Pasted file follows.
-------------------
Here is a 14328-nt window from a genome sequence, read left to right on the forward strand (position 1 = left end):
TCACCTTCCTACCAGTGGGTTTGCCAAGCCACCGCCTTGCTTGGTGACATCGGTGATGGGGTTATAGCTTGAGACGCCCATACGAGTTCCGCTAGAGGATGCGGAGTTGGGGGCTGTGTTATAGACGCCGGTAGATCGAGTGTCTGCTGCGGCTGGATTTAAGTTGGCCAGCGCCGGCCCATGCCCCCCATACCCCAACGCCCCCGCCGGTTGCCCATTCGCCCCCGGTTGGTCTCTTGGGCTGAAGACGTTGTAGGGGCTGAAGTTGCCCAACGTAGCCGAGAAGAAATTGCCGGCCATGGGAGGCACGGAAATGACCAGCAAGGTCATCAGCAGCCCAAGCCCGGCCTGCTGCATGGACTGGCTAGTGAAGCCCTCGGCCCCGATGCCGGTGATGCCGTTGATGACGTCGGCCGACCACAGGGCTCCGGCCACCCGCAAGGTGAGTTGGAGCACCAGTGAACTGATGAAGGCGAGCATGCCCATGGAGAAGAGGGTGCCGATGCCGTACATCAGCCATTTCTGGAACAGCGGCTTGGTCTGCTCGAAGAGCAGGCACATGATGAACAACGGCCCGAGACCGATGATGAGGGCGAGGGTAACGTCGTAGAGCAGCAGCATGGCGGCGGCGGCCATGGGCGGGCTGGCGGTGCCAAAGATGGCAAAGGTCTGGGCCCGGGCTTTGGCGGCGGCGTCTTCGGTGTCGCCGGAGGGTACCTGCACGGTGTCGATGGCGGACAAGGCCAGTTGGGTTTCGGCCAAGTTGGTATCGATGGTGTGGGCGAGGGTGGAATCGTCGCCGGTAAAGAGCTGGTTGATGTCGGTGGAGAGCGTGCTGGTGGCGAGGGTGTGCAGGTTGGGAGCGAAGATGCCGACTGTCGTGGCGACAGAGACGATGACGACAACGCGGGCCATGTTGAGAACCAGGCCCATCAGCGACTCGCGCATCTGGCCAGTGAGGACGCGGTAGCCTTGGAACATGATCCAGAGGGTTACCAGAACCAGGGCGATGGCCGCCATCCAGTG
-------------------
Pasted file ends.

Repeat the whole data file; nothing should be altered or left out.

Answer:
Here is a 14328-nt window from a genome sequence, read left to right on the forward strand (position 1 = left end):
TCACCTTCCTACCAGTGGGTTTGCCAAGCCACCGCCTTGCTTGGTGACATCGGTGATGGGGTTATAGCTTGAGACGCCCATACGAGTTCCGCTAGAGGATGCGGAGTTGGGGGCTGTGTTATAGACGCCGGTAGATCGAGTGTCTGCTGCGGCTGGATTTAAGTTGGCCAGCGCCGGCCCATGCCCCCCATACCCCAACGCCCCCGCCGGTTGCCCATTCGCCCCCGGTTGGTCTCTTGGGCTGAAGACGTTGTAGGGGCTGAAGTTGCCCAACGTAGCCGAGAAGAAATTGCCGGCCATGGGAGGCACGGAAATGACCAGCAAGGTCATCAGCAGCCCAAGCCCGGCCTGCTGCATGGACTGGCTAGTGAAGCCCTCGGCCCCGATGCCGGTGATGCCGTTGATGACGTCGGCCGACCACAGGGCTCCGGCCACCCGCAAGGTGAGTTGGAGCACCAGTGAACTGATGAAGGCGAGCATGCCCATGGAGAAGAGGGTGCCGATGCCGTACATCAGCCATTTCTGGAACAGCGGCTTGGTCTGCTCGAAGAGCAGGCACATGATGAACAACGGCCCGAGACCGATGATGAGGGCGAGGGTAACGTCGTAGAGCAGCAGCATGGCGGCGGCGGCCATGGGCGGGCTGGCGGTGCCAAAGATGGCAAAGGTCTGGGCCCGGGCTTTGGCGGCGGCGTCTTCGGTGTCGCCGGAGGGTACCTGCACGGTGTCGATGGCGGACAAGGCCAGTTGGGTTTCGGCCAAGTTGGTATCGATGGTGTGGGCGAGGGTGGAATCGTCGCCGGTAAAGAGCTGGTTGATGTCGGTGGAGAGCGTGCTGGTGGCGAGGGTGTGCAGGTTGGGAGCGAAGATGCCGACTGTCGTGGCGACAGAGACGATGACGACAACGCGGGCCATGTTGAGAACCAGGCCCATCAGCGACTCGCGCATCTGGCCAGTGAGGACGCGGTAGCCTTGGAACATGATCCAGAGGGTTACCAGAACCAGGGCGATGGCCGCCATCCAGTG